Policy Primer: The Future of Juvenile Parole and Re-entry

The Texas Public Policy Foundation held a panel discussion in Austin regarding how the State follows up juvenile commitments and what direction their policies might take in the future.  Once released from detention or parole, the odds of a juvenile reoffending afterwards are unacceptably high.  While the civil commitment of delinquent juveniles is ostensibly done with the goal of rehabilitation, the last twenty years has seen public policy push more towards pure punishment.  It was a pleasure, therefore, to listen to some of our state officials speak about their goal of pushing the system back towards a truly rehabilitative goal.

The panel consisted of four speakers:

  • The Honorable Jim McReynolds, Chairman of the House Corrections Committee
  • The Honorable Robert Eckels, Former Harris County Judge and member of the ABA’s Criminal Justice Section, Juvenile Justice Committee
  • Cherie Townsend, Executive Director, Texas Youth Commission
  • David Reilly, Chief Juvenile Probation Officer, Bexar County Juvenile Probation Department

Each speaker gave a bit of information about their background and then spoke for about fifteen minutes regarding their views.  Mr. McReynolds led the panel with a broad policy discussion on the current state of juvenile probation and re-entry and the need for a more rehabilitative, holistic approach to after-care in the State of Texas.  Mr. Reilly then spoke and added that the juvenile probation, in order to be effective, must begin the process of re-integration from the moment the youth hits the system.  Judge Eckles followed and also called for a more holistic approach.  In particular, Judge Eckles brought up the need for the State and local communities to practice preventative measures instead of just reactive measures in order to keep youths out of detention in the first place.  He also opined that many of our current educational rules contribute to the amount of juvenile delinquency in this State by putting “too much bureaucracy in schools and not enough common sense.”

Ms. Townsend of TYC was the last speaker on the panel.  As the Executive Director of the Texas Youth Commission, she has overseen a number of positive changes to the way juvenile commitments are handled in Texas.  From her speech, it seems likely that she is well on her way to overseeing many more.  As Ms. Townsend pointed out in her talk, the children who come through TYC are generally behind in their educations and come from abusive/neglectful backgrounds.  In order to address the needs of these children, TYC has started looking beyond the behavior that got them their and more at the “why’s” behind a youth’s commitment.  Ms. Townsend has also led the TYC in making changes to the way it coordinates after-care for when the children are released back into the community.  Some new initiative include a reading initiative (80% of kids committed to TYC test below grade level), increased coordination with other agencies, multi-systemic family therapy, and major changes to juvenile half-way houses in order to ensure that they are places of rehabilitation and not just dumping grounds for troubled youth.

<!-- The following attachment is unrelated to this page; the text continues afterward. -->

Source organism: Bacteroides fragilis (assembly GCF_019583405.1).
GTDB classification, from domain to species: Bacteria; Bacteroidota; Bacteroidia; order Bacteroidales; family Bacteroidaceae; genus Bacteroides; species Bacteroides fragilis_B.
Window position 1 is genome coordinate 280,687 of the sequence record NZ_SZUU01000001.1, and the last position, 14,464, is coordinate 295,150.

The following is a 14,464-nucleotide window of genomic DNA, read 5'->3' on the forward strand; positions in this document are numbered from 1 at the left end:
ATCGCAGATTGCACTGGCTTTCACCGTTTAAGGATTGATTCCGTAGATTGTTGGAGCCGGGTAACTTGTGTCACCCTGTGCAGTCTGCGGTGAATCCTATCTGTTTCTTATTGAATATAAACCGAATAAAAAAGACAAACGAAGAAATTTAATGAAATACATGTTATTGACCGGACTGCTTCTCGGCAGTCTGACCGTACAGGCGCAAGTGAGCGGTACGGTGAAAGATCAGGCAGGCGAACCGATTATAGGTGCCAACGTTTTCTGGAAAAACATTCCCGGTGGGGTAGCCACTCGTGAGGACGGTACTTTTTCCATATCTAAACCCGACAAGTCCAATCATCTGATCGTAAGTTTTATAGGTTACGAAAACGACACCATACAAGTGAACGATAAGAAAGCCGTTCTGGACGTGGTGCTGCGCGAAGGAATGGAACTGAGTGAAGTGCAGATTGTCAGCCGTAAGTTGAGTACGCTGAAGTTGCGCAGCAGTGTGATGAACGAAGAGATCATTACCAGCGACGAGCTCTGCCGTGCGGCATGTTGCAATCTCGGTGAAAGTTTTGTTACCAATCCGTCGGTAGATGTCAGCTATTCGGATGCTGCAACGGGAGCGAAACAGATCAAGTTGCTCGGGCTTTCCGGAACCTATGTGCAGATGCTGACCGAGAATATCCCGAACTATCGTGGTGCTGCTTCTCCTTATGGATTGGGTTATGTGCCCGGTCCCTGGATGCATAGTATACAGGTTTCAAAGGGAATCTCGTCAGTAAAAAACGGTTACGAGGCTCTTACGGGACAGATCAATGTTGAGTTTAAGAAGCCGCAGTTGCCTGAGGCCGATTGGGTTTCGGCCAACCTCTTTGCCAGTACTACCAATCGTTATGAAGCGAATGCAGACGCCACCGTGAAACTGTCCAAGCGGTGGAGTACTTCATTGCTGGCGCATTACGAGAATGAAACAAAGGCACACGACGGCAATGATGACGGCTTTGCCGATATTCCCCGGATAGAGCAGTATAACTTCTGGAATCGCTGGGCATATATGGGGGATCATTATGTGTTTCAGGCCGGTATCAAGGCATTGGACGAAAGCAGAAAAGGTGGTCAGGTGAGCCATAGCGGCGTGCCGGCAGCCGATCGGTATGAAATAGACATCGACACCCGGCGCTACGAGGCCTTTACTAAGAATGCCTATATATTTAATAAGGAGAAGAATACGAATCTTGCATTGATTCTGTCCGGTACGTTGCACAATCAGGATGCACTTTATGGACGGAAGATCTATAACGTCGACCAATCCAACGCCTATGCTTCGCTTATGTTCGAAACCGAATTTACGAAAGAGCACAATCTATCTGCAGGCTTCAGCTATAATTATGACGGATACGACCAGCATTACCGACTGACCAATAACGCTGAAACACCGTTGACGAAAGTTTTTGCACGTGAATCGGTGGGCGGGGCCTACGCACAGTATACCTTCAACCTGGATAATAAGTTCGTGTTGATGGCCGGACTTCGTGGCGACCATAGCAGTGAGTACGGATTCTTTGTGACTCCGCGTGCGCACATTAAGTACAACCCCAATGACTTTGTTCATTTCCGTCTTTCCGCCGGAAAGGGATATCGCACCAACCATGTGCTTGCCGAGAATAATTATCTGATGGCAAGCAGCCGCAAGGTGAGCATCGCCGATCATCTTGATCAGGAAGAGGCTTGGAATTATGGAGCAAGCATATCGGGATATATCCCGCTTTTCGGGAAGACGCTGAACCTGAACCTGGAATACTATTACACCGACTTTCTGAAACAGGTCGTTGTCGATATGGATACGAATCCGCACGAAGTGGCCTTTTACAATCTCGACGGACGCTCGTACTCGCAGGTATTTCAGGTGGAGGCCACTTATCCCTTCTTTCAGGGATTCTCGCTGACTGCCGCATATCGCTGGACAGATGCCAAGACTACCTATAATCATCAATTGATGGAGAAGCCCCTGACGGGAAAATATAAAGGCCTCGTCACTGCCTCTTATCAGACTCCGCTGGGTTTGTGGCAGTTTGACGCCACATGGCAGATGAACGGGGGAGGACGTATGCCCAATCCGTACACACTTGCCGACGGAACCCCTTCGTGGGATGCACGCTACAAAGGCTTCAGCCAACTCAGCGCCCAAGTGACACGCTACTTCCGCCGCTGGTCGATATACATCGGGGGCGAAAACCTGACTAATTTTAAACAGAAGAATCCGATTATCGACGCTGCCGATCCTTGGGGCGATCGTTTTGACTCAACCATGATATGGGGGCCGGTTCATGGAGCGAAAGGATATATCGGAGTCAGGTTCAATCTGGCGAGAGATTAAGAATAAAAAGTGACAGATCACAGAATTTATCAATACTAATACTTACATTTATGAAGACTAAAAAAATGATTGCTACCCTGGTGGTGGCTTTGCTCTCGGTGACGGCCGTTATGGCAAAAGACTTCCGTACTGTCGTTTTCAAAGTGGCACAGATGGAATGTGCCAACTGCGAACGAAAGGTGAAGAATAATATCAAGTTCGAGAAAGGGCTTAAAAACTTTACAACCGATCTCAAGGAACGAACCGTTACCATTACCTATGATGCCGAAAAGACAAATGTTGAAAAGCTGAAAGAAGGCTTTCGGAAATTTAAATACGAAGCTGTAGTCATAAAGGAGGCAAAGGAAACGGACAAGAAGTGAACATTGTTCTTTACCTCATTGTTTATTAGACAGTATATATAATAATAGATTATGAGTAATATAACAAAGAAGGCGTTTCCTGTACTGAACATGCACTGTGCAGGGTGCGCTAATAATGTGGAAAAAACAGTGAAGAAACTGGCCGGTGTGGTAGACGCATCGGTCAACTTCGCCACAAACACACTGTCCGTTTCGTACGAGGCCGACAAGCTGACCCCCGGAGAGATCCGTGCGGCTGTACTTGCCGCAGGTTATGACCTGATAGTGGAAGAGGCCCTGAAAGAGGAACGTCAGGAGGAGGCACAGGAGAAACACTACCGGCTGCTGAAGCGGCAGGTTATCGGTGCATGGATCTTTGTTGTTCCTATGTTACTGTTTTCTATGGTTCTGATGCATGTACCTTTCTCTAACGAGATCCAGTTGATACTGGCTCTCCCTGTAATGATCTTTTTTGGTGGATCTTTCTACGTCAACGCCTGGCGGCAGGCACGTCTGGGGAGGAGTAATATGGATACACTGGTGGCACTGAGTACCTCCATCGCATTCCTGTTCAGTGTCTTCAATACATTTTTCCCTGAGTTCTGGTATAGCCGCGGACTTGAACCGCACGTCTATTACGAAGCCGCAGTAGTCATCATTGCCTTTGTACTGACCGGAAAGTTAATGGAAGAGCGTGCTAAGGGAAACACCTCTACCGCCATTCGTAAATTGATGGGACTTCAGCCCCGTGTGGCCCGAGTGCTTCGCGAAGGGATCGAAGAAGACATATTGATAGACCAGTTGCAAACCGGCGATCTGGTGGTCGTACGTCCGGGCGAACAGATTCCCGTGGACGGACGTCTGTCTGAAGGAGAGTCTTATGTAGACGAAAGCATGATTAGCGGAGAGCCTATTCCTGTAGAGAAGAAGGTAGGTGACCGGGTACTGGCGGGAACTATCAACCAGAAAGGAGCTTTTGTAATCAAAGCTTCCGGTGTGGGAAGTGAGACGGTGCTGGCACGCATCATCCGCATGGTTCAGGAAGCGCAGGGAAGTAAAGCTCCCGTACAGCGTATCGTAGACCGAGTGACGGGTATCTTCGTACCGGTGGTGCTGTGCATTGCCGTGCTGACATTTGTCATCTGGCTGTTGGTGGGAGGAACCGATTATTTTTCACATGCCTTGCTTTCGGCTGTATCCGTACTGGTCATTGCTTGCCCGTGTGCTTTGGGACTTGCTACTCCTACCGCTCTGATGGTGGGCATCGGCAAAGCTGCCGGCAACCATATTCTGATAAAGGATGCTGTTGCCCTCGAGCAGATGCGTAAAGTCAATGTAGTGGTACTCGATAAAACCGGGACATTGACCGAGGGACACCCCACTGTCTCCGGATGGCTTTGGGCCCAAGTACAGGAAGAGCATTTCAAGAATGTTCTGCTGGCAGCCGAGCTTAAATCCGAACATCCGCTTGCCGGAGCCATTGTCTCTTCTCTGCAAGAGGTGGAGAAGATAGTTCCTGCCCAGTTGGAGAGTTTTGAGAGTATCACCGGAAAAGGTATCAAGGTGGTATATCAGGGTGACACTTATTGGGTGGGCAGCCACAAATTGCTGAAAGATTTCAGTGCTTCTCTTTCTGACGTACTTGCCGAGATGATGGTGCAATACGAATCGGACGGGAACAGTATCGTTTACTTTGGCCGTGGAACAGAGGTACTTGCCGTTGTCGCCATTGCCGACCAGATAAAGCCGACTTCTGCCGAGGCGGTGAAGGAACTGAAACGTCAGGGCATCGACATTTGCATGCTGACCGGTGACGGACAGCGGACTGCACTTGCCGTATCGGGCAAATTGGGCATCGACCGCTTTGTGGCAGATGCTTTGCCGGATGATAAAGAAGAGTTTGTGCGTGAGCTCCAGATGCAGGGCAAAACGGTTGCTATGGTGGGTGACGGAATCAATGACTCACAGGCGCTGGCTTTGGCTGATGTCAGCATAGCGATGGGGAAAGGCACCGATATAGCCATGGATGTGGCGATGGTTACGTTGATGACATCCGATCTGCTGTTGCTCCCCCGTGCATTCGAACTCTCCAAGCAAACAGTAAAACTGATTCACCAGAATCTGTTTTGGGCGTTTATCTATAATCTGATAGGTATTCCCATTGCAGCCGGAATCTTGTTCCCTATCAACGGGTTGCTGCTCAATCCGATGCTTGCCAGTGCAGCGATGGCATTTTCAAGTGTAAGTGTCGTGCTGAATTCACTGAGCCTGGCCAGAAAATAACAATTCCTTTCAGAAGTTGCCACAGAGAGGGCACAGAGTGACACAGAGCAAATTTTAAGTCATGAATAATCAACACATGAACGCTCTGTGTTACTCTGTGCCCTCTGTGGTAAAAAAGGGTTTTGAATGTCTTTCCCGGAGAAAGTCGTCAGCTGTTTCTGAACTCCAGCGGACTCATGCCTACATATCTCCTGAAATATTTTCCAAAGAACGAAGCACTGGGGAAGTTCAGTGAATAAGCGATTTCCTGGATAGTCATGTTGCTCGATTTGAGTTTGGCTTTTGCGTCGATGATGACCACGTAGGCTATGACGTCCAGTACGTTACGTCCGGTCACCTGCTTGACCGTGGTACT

According to Ms. Townsend, the changes at TYC will be continuing in the future.  As she stated so succinctly, Texas needs a system of after-care for these children that isn’t just an afterthought.  Along this vein, TYC is in the process of hiring a dedicated Director of Re-entry.  The commission is also at the end of a proposal process to target areas with large juvenile offender populations and address the issue of delinquency at the community level.  Finally, Ms. Townsend stated that the TYC is enhancing its mentoring programs to help kids be successful in their re-entry, thereby reducing potential revocations of parole.

The ideas and initiative spoken of at the panel were uplifting to someone like me who wants to see the system move back to a truly rehabilitative model.  However, as most of the panelists pointed out, the changes that are being made must also be supported by our State legislature.  Mr. McReynolds perhaps said it best when he reminded the audience that we are coming up on a new legislative session during a time when finances are tight.  The temptation will surely be on our elected leaders to make cuts to some of these new juvenile programs.  However, as Mr. McReynolds so succinctly stated, “We make a lot of mistakes trying to save a dollar only to end up spending ten later on…we mustn’t dry up money that will pay dividends down the road.”

Ellen Marrus

About Ellen Marrus

Professor Ellen Marrus is the George Butler Research Professor of Law at the University of Houston Law Center and Director of the Center for Children, Law & Policy at UHLC. She received her J.D. in 1990 from University of San Francisco, and her L.L.M. from Georgetown Law Center in 1992. She came to the University of Houston Law Center in 1995 after serving as a juvenile public defender in California. Professor Marrus has directed the clinical programs and implemented child advocacy clinics. She also teaches Juvenile Law, Children and the Law, Professional Responsibility, and practice related courses. Professor Marrus concentrates her scholarship in the areas of juvenile law, children's rights, and professionalism and presents at various conferences on these topics around the country.

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